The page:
Student lobbyists, 150 strong, explore the messy nether-world of Springfield politics
Amazing, exciting day empowers young people to change their city, country and world
One afternoon in late February, I engaged in a massive undertaking. I brought my entire set of Junior Civics students, nearly 150 in all, to Springfield for a Lobby Day.
Arranging and paying for the buses, getting enough chaperones, providing lunch and aligning to the state capitol’s schedule were huge logistical hurdles. But those challenges paled in comparison to the exciting classroom work we did in the months leading up to the event and the excitement and engagement my students felt being in the Illinois capitol.
Prior to our trip, students heard from several speakers, including Kurt Hilgendorf, the Chicago Teachers Union legislative deputy, who gave students a run-down of how the legislative process works. We also heard a speaker from Precious Blood community organization who lost her son to a life-time prison sentence when he committed a violent act at age 15. The Brighton Park Neighborhood Council discussed the dangerous ramifications of Chicago’s gang database and efforts to repeal it. And a representative from Lift the Ban Coalition described efforts to enact rent control in Illinois.
Taking in all this information, students analyzed bills and role-played with me and other teachers acting as different types of legislators. For example, we practiced how to handle the legislator who’s rushing you or patronizing you or just distracted.
I wanted students to make choices about what was most important to them to benefit their communities, families and country. I wanted them to have a chance to explore the messy nature of policy-making and the nether-world of lobbying. It was eye-opening, instructive and necessary, if young people are to learn how to wield the levers of power and ultimately change a system designed to keep them marginalized.
Here’s what a few of my students had to say about the day:
Getting to lobby in Springfield was a very good experience. I really enjoyed getting to experience what we were studying in class rather than just discussing it during class. During our trip, my team and I sent multiple cards requesting to speak to legislators but unfortunately were not able to do so. At one point, I tried speaking to a legislator but was nicely cut off because he said he was late for his meeting. I think this field trip was very educational because I did realize how much power I had in speaking out about a topic.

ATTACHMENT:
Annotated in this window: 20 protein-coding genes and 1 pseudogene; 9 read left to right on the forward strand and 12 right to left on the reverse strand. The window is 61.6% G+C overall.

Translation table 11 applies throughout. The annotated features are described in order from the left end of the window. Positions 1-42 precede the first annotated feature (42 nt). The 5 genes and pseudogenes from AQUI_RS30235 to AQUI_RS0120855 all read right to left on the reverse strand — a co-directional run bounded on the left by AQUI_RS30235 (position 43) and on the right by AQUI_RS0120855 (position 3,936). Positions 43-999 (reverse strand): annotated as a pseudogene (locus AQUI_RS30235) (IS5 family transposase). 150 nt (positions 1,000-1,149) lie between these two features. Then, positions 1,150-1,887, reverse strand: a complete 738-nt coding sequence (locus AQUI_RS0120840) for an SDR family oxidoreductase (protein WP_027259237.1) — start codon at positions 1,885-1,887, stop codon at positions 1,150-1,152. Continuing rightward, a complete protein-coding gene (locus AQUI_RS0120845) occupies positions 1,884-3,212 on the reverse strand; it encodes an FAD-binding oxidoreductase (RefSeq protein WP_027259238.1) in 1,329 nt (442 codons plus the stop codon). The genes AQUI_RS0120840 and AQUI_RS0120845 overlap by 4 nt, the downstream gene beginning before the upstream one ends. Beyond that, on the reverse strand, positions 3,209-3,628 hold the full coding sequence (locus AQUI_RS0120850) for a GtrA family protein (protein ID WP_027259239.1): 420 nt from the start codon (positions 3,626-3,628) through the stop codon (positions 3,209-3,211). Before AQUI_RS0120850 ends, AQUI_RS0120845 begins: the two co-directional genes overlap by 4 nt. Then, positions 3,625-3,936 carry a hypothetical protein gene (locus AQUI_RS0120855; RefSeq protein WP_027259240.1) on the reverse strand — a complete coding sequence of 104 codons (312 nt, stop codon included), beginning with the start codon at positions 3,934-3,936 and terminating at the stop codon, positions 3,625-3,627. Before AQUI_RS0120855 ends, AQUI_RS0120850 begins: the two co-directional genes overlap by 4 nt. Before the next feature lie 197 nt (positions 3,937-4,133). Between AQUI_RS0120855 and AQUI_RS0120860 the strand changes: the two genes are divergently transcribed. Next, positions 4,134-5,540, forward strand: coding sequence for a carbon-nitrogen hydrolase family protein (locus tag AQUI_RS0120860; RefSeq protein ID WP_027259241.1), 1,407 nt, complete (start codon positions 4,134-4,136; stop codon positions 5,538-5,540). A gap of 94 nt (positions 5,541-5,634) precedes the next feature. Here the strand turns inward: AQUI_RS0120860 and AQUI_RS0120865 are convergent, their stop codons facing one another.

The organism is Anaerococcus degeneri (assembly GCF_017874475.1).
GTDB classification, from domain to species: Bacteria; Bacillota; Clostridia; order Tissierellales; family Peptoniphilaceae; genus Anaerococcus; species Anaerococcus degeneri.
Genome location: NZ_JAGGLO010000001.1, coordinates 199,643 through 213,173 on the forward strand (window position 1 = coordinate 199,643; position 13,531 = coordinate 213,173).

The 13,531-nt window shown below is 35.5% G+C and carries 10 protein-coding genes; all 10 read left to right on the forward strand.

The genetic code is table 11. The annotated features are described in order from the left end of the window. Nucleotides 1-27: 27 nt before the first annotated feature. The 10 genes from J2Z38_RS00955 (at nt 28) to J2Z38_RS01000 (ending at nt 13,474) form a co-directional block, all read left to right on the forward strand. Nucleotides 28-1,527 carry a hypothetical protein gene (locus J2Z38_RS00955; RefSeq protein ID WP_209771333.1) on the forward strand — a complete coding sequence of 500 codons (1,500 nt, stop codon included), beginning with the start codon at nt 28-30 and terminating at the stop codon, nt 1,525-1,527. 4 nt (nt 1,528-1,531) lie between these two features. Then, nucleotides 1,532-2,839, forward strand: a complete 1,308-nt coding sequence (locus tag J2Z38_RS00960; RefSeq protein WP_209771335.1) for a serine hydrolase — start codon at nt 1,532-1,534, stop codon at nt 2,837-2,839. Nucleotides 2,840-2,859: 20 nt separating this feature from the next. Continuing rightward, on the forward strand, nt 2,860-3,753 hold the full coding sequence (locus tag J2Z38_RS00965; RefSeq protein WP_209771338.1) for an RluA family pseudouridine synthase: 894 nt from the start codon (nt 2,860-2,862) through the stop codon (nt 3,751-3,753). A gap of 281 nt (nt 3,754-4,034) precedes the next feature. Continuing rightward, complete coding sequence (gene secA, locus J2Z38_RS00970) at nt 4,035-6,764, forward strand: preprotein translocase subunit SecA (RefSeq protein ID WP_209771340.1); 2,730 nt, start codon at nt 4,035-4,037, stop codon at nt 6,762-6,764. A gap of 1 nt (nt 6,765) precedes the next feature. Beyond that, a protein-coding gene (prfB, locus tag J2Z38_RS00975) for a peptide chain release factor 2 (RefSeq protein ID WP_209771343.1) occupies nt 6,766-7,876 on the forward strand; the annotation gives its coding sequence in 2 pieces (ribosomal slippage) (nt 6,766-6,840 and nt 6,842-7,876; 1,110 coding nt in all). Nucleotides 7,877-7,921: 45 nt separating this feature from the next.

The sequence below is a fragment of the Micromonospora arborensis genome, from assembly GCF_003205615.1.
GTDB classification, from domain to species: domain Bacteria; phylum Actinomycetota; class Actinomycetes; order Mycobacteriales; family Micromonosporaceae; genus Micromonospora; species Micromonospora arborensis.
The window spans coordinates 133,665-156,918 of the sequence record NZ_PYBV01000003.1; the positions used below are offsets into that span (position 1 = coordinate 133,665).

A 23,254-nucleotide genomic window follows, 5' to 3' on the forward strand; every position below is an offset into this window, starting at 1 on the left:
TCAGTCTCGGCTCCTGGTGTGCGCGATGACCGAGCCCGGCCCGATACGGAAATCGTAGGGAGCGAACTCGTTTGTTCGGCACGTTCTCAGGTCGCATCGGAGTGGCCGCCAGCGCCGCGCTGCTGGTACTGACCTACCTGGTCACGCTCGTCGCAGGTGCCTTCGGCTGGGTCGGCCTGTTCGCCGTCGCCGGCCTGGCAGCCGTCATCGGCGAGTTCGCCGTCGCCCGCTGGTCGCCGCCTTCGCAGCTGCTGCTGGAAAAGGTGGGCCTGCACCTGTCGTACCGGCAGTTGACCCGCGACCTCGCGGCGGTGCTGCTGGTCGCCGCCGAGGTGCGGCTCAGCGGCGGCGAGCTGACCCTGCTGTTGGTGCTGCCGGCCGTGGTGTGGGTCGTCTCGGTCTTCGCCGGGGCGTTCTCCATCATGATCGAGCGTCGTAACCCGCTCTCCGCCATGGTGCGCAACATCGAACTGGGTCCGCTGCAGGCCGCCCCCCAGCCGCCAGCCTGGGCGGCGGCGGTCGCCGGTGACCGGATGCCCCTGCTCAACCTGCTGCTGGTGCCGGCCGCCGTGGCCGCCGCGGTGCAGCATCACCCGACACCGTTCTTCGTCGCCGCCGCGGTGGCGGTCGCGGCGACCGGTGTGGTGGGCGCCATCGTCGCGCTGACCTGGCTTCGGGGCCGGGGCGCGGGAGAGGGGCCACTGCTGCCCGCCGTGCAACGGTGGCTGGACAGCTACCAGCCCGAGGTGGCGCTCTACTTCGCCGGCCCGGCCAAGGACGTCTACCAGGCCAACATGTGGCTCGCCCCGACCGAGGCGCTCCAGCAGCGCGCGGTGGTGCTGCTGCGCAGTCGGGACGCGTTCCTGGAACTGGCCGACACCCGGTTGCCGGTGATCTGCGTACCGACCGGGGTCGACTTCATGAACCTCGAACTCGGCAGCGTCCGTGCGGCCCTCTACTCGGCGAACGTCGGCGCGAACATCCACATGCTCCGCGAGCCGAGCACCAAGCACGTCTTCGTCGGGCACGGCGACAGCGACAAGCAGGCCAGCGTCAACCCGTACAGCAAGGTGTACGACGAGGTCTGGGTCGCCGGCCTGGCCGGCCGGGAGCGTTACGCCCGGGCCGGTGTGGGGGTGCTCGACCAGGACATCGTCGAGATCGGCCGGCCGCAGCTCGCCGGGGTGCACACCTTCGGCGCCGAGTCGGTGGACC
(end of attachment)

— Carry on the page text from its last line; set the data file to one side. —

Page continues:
I would see that the people there saw us and immediately grabbed their phone and walked away “busy.” I guess, now that I am kind of older, I am noticing different behavioral changes of adults toward TEENS, not children.
Going to Springfield was a good experience for me. This is because it was my first time going and it was also my first time lobbying. I was able to talk to Representative Theresa Mah. I felt comfortable talking to her because she was not a stranger to me. She was for the rent control bill and was actually one of the sponsors for this bill. I was able to talk to other lobbyists and they thought that it was really amazing that young people where so involved in politics. I thought it was going to be hard talking to the legislators because I thought they were going to be rude, but they were really nice, for the most part. Amazing experience!
When talking to representatives, my group and I encountered one… that was “too nice.” She acted like she was listening to us, but she mostly thought it was “great” what we were doing as students (lobbying). I learned a lot and feel like I’m more confident in approaching people now that I’ve learned to approach people in important positions.
Jackson Potter is a social studies teacher at Back of the Yards High School and former CTU staff coordinator.